On a practical level, for single women, and single men whose yeshivos do not obligate them to abstain from dating, there really is no tangible construct to prevent them from starting right away. Accordingly, it would be nigh impossible to get all of the frum world to voluntarily concur upon such a standard, with respect to items such as how long the duration should extend, how it would be enforced, and to whom it applies. Moreover, given the immense pressure-cooker that is the world of shidduchim, especially for single women, expecting that all prospective daters would freely accede to withdraw from going out for any period of time seems colossally unfair and decidedly improbable.
As far as whether or not such a proposal is both in order and prudent, by my estimation, while it is true that a cooling off period is essential for some, for others, it may not be needed at all. Indeed, not every young woman lands in outer-space as a result of the seminary experience, and many are plenty composed and fully fit to begin dating upon their arrival home. Correspondingly, the matter remains thoroughly subjective and individualized. There is no magic formula, and any attempt to delineate a set age, or length of time that one must postpone entering shidduchim, is, at best, to draw a line in the sand. Each man and woman will inevitably mature at a different rate, and similarly, each person will settle into themselves and generate a new norm, after encountering highly inspirational moments, at varying speeds.
Consequently, just as it would be mighty unwise to have someone begin dating before they are ready, it would be immensely inequitable to hold someone back from dating even after they are wholly ready to proceed. Instead, it is my opinion that this is an area where each person must commit to conferring conscious and concerted consideration before officially entering shidduchim. It is a process that takes time and honest deliberation, and one can, and should, turn towards their parents, teachers, and rebbeim as they approach a decision. Additionally, dating coaches and mentors are excellent resources for these types of conundrums, and are suitably positioned to provide vital and unbiased insights and guidance when they are called for.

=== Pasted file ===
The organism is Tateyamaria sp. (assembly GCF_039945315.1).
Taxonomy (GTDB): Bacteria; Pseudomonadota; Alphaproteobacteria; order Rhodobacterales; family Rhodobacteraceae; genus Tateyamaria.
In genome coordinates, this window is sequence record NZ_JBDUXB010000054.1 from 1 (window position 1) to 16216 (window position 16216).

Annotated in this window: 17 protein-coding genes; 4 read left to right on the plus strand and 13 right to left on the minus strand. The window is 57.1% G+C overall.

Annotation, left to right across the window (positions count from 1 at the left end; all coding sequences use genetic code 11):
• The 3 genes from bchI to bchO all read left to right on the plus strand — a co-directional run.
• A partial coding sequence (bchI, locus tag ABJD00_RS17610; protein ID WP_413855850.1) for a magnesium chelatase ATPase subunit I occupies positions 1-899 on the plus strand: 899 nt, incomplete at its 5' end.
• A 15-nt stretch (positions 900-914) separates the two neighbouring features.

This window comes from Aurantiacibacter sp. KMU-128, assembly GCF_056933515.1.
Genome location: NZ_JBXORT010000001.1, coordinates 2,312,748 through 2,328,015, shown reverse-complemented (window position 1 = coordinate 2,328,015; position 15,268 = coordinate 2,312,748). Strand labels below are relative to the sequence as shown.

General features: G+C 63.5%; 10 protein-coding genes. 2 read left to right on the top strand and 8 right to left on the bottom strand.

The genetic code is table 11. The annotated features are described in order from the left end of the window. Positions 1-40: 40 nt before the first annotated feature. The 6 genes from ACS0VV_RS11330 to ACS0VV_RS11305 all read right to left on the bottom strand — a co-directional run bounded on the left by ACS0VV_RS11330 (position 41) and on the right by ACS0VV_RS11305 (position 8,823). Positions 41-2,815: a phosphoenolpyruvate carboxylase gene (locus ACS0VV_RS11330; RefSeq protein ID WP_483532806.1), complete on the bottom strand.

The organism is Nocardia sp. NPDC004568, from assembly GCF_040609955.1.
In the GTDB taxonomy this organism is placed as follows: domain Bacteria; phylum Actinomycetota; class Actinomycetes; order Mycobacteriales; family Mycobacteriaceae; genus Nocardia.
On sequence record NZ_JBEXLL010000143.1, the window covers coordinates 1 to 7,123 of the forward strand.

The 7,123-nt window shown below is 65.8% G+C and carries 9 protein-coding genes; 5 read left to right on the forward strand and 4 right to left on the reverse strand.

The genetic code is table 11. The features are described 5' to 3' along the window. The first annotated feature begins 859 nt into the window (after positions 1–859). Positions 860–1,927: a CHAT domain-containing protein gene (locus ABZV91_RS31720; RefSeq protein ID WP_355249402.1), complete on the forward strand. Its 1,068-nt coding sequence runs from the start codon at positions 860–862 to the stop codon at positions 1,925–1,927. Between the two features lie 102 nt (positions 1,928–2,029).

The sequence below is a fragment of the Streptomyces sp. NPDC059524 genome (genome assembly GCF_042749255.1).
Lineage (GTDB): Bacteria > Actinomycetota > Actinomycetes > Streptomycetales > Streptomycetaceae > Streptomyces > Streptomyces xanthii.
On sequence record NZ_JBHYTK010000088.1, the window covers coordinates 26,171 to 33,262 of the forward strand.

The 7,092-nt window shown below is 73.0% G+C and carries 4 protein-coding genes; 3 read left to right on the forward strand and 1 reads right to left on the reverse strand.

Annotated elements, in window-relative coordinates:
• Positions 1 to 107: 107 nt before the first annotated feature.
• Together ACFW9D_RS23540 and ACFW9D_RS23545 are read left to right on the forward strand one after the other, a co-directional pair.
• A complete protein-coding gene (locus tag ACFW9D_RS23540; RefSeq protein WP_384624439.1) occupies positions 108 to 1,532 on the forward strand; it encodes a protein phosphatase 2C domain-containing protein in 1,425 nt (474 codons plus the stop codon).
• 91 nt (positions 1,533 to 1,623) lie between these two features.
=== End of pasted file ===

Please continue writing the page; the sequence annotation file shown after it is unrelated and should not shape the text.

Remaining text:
Parenthetically, in cases where a young man or woman asserts, or insists, that they should begin dating, but the parents strongly sense that their son or daughter is not yet there, or visa-versa, a very delicate touch may be needed to effectively navigate these disparate views. And under such circumstances, it may be imperative to find an agreed-upon third-party to mediate the dispute and unearth a determination that is peaceful and apropos.
Lastly, concerning whether or not a young man should pursue a date with a young woman who is freshly back from seminary, in accordance with the above, it depends entirely on whether or not she is equipped to be dating. And I would say the same for a young woman who has been redd to a bachur who is notably younger than most other men who are in shidduchim. If one is at unease with a shidduch, based solely upon the age of the person that has been suggested to them, the astute thing to do would be to inquire about the issue when researching the shidduch. For example, asking references if they feel this person is prepared to date, despite their comparative youth, should go a long way in ascertaining whether the disquiet is warranted, or utterly irrelevant. Daters should not be assessed on cold numbers alone; they should be appreciated based on the reality of their character and nature.
May the Mabit Lisof Davar grant clarity of mind and purpose of direction to all those who stand at the precipice of shidduchim.